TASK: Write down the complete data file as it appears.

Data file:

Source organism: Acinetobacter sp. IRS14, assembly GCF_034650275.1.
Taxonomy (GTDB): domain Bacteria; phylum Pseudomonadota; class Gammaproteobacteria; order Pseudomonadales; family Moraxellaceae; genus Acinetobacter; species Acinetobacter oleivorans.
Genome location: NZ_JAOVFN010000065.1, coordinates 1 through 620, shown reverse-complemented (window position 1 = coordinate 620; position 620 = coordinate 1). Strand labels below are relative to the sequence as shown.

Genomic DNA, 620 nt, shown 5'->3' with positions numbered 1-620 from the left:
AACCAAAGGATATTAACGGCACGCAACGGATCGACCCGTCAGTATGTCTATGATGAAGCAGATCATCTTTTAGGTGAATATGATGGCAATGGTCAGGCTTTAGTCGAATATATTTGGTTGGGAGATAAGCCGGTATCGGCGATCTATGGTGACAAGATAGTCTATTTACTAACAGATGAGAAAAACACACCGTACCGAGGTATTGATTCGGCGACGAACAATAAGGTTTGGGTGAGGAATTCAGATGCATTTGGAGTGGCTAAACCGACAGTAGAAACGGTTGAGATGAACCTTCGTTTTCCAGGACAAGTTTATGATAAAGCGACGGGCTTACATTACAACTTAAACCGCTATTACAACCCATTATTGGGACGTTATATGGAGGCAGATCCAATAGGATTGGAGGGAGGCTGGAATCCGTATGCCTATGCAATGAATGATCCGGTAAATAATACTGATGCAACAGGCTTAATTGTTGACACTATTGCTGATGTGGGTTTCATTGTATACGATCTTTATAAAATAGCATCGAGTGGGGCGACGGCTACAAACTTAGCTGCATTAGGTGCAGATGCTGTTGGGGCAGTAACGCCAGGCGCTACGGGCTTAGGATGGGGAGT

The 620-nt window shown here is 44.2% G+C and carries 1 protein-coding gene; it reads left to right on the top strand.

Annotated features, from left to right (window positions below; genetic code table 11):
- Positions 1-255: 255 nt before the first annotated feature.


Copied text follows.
Source organism: Acinetobacter sp. IRS14, assembly GCF_034650275.1.
Taxonomy (GTDB): domain Bacteria; phylum Pseudomonadota; class Gammaproteobacteria; order Pseudomonadales; family Moraxellaceae; genus Acinetobacter; species Acinetobacter oleivorans.
Genome location: NZ_JAOVFN010000065.1, coordinates 1 through 620, shown reverse-complemented (window position 1 = coordinate 620; position 620 = coordinate 1). Strand labels below are relative to the sequence as shown.

Genomic DNA, 620 nt, shown 5'->3' with positions numbered 1-620 from the left:
AACCAAAGGATATTAACGGCACGCAACGGATCGACCCGTCAGTATGTCTATGATGAAGCAGATCATCTTTTAGGTGAATATGATGGCAATGGTCAGGCTTTAGTCGAATATATTTGGTTGGGAGATAAGCCGGTATCGGCGATCTATGGTGACAAGATAGTCTATTTACTAACAGATGAGAAAAACACACCGTACCGAGGTATTGATTCGGCGACGAACAATAAGGTTTGGGTGAGGAATTCAGATGCATTTGGAGTGGCTAAACCGACAGTAGAAACGGTTGAGATGAACCTTCGTTTTCCAGGACAAGTTTATGATAAAGCGACGGGCTTACATTACAACTTAAACCGCTATTACAACCCATTATTGGGACGTTATATGGAGGCAGATCCAATAGGATTGGAGGGAGGCTGGAATCCGTATGCCTATGCAATGAATGATCCGGTAAATAATACTGATGCAACAGGCTTAATTGTTGACACTATTGCTGATGTGGGTTTCATTGTATACGATCTTTATAAAATAGCATCGAGTGGGGCGACGGCTACAAACTTAGCTGCATTAGGTGCAGATGCTGTTGGGGCAGTAACGCCAGGCGCTACGGGCTTAGGATGGGGAGT

The 620-nt window shown here is 44.2% G+C and carries 1 protein-coding gene; it reads left to right on the top strand.

Annotated features, from left to right (window positions below; genetic code table 11):
- Positions 1-255: 255 nt before the first annotated feature.